They’re from different parts of the country and work in different careers, but the panelists for Monday morning’s FrankTalks lecture at Columbia State Community College were each focused on three words that clearly define what many adore about living in Franklin and Williamson County — quality of life.
The speakers — Justin Foster from The Harpeth hotel, Adam Ballash with Boyle Investment Company and Patrick Cassidy with Studio Tenn — spent about 10 minutes each explaining their background and their specific roles in their jobs. The theme was “Top People to Know in 2020,” and the event was hosted by Franklin Tomorrow Executive Director Mindy Tate.
Artistic director, Studio Tenn
For the last decade or so, Studio Tenn has exemplified the very meaning of “quality of life” for Franklin residents and others nearby. It produces high-quality shows at its Jamison Theater in the Factory at Franklin, and it hired Patrick Cassidy as its artistic director in November.
Cassidy, son of Shirley Jones and the late Jack Cassidy, and brother to Shaun, Ryan and the late David Cassidy, is considered a legend in the performing arts community, having worked in Broadway, film and television. He was most recently artistic director of 5-Star Theatricals in California, and he became attracted to Franklin after he brought his son here so he could continue his musical career.
“I saw Franklin, I saw the Franklin Theatre, I saw Main Street, and went, 'Oh, my gosh, I’m in Bedford Falls and this is It’s a Wonderful Life,’” Cassidy told the FrankTalks crowd.
He contacted Todd Morgan, director of Studio Tenn, about the open position for the professional theater’s artistic director and had several visits.
“So within six weeks, they called and said they’d love to have me come and be their artistic director,” Cassidy said.
Cassidy’s wife, Melissa Hurley Cassidy, is a longtime choreographer and teacher, and “she is so excited about getting the education program rolling here in Franklin,” Cassidy said, “to get kids that want to pursue their dreams in musical theater a chance to be on a professional stage.”
Development manager, Boyle Investment Company
The 87-year-old family-owned Memphis company has been in Nashville since 2001, and Adam Ballash joined the firm in 2005 and now oversees Boyle’s commercial portfolio of properties.
“We’ve grown that office from having zero properties and zero customers to being the second-largest landlord in Nashville,” Ballash said.
“Unlike a lot of builders and companies that come to Nashville that may build a building, fill it up and sell it, our MO is to hang on to those assets and manage those long term. So in looking to partner with a community and engage those communities, we’re really looking for an opportunity to bring something to a community that hasn’t been there before and take advantage of that.”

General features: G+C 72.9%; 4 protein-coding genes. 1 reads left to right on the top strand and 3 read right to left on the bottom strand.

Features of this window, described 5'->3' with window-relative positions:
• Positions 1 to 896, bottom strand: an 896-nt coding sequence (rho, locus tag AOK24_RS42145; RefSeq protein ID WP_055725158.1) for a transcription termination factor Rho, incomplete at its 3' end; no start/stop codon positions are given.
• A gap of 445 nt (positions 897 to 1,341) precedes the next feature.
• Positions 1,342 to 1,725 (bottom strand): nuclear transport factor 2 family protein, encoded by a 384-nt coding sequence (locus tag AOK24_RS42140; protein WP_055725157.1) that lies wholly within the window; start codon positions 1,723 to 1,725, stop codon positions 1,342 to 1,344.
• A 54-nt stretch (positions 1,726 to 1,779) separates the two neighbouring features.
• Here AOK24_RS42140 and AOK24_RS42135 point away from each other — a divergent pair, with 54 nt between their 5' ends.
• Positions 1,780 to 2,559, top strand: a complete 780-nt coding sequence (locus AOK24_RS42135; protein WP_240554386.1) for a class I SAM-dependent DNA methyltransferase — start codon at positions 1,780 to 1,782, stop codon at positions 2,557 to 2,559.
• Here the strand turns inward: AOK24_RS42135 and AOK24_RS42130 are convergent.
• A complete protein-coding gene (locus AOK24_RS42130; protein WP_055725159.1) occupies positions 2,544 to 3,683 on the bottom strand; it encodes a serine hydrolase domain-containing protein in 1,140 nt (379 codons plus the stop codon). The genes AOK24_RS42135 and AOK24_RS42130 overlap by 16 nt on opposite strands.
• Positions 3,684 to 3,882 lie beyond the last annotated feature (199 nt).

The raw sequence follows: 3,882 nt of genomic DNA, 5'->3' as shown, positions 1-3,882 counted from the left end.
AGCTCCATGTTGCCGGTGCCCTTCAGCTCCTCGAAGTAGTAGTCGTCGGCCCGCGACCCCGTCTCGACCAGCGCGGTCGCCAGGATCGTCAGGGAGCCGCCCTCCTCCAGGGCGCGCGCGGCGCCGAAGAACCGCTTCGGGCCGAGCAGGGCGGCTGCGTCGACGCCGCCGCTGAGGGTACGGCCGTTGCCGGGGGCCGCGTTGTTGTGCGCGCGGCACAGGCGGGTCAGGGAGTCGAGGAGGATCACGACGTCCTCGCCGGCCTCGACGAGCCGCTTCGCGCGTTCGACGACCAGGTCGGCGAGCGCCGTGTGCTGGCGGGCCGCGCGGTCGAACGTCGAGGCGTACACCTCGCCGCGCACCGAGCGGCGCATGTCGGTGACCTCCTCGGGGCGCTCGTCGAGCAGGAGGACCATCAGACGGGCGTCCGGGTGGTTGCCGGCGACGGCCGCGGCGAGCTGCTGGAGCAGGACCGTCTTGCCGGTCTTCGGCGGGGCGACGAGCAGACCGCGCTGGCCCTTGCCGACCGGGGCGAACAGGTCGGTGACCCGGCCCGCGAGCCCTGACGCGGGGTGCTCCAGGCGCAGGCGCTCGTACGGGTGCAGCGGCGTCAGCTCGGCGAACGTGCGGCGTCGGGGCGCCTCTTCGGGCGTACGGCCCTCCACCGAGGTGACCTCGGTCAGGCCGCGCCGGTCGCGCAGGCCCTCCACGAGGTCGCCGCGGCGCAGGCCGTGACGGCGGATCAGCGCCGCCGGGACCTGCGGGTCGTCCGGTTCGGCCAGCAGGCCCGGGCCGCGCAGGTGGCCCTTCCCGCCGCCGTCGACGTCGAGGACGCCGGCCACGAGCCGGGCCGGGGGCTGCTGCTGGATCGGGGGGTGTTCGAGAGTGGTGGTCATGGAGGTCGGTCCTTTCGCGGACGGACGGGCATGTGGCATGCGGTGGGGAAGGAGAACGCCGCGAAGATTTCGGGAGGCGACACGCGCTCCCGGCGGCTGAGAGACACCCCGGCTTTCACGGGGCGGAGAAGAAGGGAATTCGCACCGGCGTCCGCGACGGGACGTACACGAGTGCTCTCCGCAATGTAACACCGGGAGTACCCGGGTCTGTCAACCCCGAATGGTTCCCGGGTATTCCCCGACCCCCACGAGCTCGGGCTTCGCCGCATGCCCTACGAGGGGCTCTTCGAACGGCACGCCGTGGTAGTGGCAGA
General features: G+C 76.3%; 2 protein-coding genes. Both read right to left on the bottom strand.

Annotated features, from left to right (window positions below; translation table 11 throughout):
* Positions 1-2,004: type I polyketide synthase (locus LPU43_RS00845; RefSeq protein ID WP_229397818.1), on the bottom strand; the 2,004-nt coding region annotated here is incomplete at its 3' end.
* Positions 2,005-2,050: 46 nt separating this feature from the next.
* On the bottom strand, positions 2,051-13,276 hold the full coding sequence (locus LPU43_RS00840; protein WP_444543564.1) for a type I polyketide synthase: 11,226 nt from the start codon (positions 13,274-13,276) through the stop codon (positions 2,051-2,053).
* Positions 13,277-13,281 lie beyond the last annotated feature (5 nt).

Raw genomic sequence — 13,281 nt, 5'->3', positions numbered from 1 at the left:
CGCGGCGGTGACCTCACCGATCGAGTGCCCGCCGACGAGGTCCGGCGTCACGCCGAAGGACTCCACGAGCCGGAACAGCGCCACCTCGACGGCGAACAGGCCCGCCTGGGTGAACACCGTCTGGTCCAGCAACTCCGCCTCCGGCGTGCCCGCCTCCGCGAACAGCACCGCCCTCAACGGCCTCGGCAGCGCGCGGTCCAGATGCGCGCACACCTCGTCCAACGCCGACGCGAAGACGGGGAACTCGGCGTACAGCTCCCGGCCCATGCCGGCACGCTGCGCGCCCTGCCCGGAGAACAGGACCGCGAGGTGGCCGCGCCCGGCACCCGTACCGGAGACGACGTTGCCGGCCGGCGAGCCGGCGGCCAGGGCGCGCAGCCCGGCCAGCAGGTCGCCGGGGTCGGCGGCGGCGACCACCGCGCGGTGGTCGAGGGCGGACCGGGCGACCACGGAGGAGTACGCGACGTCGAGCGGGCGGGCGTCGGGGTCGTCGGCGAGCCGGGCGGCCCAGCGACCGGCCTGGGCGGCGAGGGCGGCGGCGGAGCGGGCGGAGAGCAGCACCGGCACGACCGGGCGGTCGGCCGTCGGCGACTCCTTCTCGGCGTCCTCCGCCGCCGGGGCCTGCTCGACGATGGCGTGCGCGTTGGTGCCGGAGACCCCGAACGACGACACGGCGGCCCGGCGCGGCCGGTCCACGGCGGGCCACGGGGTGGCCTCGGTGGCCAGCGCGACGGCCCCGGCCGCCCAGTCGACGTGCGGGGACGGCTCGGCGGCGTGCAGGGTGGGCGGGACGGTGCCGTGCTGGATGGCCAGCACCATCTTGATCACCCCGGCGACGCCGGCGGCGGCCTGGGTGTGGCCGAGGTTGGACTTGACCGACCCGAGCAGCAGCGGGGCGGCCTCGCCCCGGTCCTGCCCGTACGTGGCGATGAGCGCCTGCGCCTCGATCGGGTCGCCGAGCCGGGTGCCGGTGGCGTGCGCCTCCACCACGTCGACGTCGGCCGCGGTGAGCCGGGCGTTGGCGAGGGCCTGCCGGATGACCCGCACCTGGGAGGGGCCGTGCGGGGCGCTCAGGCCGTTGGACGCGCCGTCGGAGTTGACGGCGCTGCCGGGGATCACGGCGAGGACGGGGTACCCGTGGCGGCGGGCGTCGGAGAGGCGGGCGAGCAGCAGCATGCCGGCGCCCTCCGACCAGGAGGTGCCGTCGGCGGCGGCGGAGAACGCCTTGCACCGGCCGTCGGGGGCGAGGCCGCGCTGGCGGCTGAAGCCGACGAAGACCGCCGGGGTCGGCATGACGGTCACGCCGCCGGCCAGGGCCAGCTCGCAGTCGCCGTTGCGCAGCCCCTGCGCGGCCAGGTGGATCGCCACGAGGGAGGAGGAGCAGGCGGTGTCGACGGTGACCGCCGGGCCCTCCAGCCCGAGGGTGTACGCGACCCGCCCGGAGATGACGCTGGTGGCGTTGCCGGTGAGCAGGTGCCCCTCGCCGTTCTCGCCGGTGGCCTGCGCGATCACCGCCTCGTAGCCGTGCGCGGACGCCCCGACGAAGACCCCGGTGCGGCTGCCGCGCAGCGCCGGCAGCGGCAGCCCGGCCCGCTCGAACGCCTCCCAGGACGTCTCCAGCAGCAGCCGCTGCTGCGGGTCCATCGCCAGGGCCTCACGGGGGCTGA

Boyle emphasizes mixed-use plans in its developments, a concept that certainly speaks to very meaning of quality of life. As an example, Ballash pointed out the plans for McEwen Northside, a 45-acre development that will feature office, retail, apartments and a hotel.
Within the development is a space known as a jewel box, meant to be a living room of sorts for Franklin.
“We’ll have a park that in that space,” Ballash explained, “and inside the park we will have two very small retail outlets that flank either side of the park. One of those will be Jeni’s Ice Cream and the other will be a wine and spirts bar that will have some of the first rooftop dining in Franklin. … We hope we hit Franklin’s most important demographic with the opportunity to entertain some of the moms and dads at the wine bar while the kids all go to the ice cream shop.”
Ballash is also directly tied to Franklin’s quality of life pursuit as board president for Friends of Franklin Parks.
General manager, The Harpeth
In more ways than one, The Harpeth hotel has been designed with extra touches that give it what could be called that “Franklin feel.”
“Our sole purpose is to provide the best experience for both the ‘staycationers’ and travelers from outside of Franklin,” said Justin Foster, who was hired a year ago as general manager for the Hilton-owned hotel.
As one example, Foster pointed to the hotel’s more personal approach to guest registration.
“Guest reception is a little bit different that most hotels, where you have that big barrier, the front desk,” he explained. “With ours, you come in, you sit down. [The clerk] will bring you water and really get to know you. It’s a little more unique from a service standpoint.”
The Harpeth, which opened Nov. 26, is already receiving good reviews from both locals looking for a weekend getaway and tourists. Folks are praising the facility’s two restaurants as well, 1799 Kitchen and Cocktails and McGavock’s Coffee Bar & Provisions.
Even the restrooms are getting noticed. Having befriended Franklin author and historian Robert Hicks, Foster and others on staff came up with a somewhat unusual nod to Southern literature, beginning with Hicks’ novel Widow of the South. When a visitor goes to the public restroom in the hotel, they will hear the audio version of the book being played on a loop.
“It’s’ doing exactly what I wanted it to do,” Foster said. “I wanted people to start talking about it, give them something to talk about that’s unique. That’s what’s great about The Harpeth.”